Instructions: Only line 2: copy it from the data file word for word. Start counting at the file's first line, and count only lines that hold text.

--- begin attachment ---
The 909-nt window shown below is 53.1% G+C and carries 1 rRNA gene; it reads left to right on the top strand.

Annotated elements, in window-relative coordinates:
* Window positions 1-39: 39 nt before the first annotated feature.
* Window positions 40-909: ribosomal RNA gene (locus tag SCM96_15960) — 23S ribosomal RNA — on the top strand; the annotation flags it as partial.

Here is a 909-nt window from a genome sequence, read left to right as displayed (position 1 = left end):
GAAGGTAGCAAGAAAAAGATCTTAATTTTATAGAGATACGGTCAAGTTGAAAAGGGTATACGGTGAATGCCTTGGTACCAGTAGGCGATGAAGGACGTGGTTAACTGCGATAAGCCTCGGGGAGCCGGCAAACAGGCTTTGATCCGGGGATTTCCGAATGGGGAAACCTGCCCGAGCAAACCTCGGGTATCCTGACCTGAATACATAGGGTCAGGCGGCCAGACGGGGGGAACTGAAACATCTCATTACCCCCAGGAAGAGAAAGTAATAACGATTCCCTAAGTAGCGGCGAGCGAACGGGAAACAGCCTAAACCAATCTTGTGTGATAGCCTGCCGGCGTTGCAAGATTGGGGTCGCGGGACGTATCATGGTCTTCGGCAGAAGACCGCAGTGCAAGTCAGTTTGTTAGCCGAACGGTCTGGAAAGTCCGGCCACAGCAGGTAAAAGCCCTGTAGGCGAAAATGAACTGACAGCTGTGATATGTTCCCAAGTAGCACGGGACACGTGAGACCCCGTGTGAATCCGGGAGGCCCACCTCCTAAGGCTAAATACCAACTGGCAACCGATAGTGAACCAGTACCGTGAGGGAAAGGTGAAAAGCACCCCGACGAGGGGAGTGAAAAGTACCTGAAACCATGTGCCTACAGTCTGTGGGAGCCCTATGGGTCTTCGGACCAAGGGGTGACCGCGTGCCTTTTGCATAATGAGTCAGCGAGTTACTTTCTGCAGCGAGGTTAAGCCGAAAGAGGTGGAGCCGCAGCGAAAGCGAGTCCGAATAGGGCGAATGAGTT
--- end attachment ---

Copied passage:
Annotated elements, in window-relative coordinates: